One of life's simple pleasures is enjoying
the delightful taste of a home-baked cookie still warm from the
oven. Here are a few tips to consider when baking your favorite
cookie, whether it be a sparkling sugar cookie cut into whimsical
figures, a chewy-gooey chocolate chip cookie, or an oatmeal cookie
studded with raisins and nuts.
My Chocolate Chip Cookies
First, always preheat your oven
and position oven racks (normally the top shelves, unless otherwise
instructed) 10 to 15 minutes before you need to bake. To be sure
of your oven's temperature accuracy, try keeping an oven thermometer
in the oven at all times and make adjustments for the temperature
Butter should always be used
at room temperature or slightly. Cold, hard butter will not cream
as easily when you incorporate it with the sugar resulting in
flat, so-so cookies.
Always use large eggs, ground
spices, and all-purpose flour, unless otherwise indicated.
If a recipe calls for light or
dark brown sugar be sure you firmly pack it into the measuring
cup for an accurate measurement.
When using nuts, be sure to toast
them before adding them to the batter for maximum flavor. (Also
taste them before using to make sure they haven't gone rancid.)
Don't use imitation vanilla extract--use
the real stuff--it does make a difference.
Use only real chocolate. Those
chocolate-flavored morsels are cheaper, and that's exactly what
they taste like.
When adding dried fruit like
raisins or currants to the dough make sure they are soft, not
hard and shriveled. To reconstitute hard, dried fruit pour boiling
water over them, let sit 4 to 5 minutes then strain. Proceed
as recipe directs.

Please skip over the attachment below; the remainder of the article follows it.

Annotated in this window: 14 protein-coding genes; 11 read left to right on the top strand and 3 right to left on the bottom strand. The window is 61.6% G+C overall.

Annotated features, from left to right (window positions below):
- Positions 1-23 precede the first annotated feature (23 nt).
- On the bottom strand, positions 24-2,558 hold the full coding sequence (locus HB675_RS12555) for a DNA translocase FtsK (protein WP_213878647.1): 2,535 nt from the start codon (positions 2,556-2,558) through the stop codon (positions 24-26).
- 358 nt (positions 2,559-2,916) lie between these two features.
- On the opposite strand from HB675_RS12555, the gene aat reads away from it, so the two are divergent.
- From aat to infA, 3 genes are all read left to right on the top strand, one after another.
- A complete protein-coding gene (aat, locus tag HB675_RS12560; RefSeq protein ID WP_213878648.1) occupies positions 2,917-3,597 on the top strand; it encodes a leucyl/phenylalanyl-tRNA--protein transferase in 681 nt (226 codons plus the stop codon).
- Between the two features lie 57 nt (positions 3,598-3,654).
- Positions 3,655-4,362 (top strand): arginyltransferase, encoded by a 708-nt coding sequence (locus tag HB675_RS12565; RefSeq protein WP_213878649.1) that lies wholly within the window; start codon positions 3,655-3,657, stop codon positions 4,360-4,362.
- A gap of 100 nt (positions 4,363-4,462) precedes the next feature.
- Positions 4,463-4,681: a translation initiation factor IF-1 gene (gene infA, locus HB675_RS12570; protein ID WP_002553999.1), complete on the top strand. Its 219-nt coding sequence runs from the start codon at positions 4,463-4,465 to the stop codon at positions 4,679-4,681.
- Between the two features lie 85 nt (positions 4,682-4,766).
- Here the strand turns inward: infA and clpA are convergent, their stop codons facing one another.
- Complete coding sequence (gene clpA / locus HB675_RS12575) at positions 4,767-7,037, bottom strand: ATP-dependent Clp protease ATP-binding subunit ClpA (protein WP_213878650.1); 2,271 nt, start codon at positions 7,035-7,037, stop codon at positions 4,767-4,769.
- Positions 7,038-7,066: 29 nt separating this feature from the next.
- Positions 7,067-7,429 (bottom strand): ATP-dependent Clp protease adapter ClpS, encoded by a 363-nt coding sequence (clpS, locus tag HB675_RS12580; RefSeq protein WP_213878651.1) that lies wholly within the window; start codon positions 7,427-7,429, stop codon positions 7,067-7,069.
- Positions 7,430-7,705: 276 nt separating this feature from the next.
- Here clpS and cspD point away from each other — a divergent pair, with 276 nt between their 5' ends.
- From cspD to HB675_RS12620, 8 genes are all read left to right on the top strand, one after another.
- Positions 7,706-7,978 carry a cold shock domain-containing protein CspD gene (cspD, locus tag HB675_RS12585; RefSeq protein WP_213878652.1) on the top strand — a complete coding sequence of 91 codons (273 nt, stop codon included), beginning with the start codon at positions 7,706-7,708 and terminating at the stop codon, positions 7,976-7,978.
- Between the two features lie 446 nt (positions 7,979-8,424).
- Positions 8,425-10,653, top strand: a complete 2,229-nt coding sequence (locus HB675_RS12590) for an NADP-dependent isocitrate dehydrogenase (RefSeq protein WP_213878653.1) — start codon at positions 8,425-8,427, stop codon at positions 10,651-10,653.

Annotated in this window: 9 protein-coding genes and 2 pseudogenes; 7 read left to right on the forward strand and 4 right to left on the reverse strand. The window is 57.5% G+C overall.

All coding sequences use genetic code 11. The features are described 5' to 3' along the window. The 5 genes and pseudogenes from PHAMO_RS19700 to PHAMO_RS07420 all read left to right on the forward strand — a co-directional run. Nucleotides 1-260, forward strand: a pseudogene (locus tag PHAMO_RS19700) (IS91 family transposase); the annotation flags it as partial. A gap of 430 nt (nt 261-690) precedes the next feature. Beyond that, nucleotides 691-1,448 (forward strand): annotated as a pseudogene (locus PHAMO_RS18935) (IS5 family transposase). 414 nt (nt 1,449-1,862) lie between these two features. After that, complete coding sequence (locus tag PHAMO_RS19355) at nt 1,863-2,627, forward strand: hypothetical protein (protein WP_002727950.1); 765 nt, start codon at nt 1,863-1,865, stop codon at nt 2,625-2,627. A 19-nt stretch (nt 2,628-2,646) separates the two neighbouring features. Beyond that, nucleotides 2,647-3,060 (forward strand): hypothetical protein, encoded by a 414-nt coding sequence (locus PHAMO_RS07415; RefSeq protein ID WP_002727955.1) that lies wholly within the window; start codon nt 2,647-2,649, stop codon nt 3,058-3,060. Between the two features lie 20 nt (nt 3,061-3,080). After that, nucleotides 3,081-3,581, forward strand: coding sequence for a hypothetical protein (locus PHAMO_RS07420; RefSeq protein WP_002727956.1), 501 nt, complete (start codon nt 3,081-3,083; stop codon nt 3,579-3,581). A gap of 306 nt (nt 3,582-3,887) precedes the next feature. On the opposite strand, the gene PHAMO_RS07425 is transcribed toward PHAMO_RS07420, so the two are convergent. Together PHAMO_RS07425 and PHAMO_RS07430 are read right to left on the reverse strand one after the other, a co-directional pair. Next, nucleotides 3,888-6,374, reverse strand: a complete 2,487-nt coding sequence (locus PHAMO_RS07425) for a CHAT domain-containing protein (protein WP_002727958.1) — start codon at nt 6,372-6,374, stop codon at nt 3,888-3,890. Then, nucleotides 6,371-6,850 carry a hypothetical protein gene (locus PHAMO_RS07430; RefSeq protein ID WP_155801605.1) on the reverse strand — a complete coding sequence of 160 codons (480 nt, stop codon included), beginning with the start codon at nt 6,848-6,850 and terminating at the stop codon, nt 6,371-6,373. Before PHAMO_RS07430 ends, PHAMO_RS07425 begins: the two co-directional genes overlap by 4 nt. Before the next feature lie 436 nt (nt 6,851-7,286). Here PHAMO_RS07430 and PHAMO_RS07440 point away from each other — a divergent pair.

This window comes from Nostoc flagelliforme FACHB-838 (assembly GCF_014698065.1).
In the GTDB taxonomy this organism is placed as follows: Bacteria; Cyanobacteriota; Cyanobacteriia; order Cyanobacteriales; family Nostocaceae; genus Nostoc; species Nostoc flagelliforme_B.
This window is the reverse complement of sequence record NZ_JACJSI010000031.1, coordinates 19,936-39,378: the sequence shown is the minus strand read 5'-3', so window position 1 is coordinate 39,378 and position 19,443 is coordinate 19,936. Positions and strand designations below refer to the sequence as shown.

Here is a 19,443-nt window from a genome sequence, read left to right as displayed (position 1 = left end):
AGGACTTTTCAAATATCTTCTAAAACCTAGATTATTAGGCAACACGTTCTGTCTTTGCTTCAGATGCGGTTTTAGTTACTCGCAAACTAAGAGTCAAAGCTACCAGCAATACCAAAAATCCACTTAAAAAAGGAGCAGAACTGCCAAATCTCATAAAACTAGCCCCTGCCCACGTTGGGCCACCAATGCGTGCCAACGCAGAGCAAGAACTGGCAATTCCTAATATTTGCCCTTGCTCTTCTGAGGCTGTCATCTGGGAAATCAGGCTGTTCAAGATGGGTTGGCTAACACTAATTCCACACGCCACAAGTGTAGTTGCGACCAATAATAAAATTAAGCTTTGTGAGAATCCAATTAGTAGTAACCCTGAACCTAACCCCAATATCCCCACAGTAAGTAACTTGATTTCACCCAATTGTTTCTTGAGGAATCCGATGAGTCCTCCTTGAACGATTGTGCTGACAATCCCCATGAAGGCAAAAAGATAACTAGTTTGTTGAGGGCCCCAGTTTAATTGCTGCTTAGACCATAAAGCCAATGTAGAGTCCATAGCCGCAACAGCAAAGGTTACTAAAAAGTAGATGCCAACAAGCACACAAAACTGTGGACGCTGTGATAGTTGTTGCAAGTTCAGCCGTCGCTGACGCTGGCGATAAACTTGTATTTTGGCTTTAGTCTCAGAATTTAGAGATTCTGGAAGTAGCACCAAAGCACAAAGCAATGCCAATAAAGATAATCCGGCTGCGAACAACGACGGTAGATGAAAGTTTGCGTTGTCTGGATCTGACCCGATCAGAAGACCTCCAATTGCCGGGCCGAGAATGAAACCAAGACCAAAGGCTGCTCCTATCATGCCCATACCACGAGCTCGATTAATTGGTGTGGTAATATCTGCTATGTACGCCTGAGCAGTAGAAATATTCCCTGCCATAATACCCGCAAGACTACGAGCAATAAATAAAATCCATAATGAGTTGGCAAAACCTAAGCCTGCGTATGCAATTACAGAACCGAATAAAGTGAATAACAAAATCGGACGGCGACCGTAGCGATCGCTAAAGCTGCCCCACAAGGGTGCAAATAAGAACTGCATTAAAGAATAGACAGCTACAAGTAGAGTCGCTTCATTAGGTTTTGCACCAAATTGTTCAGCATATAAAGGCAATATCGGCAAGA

Keep the cookie size consistent.
Measure the batter out carefully so all the cookies will be the
same size and thus they'll all bake at the same speed.
Halfway through baking remember
to reverse the top and bottom sheets and also rotate each cookie
sheet from front to back.
If the recipe specifies, for
example baking cookies 10 to 12 minutes, check them at 10 minutes,
but to be on the safe side, take a peak after 8 or 9 minutes
of cooking. Prefer soft and chewy cookies? Then just under bake
them a bit and allow to cool several minutes on baking sheets
before transferring to a cooling rack.
Only bake one or two cookie sheets
at a time. And if you're making several batches of cookies make
sure you cool the cookie sheet completely before using it again
or your batter is apt to melt and run off the pan.
Shiny, light colored cookie sheets
do a better job of evenly browning the bottoms of cookies than
dark sheets do. Shiny silver sheets heat much more evenly, and
if sticking is a concern use parchment baking paper for the best
results. The paper also keeps the bottom of the cookies from
over-browning. Parchment paper can be reused several times, both
front and back.
And last, but not least, store
completely cooled cookies in an airtight container at room temperature.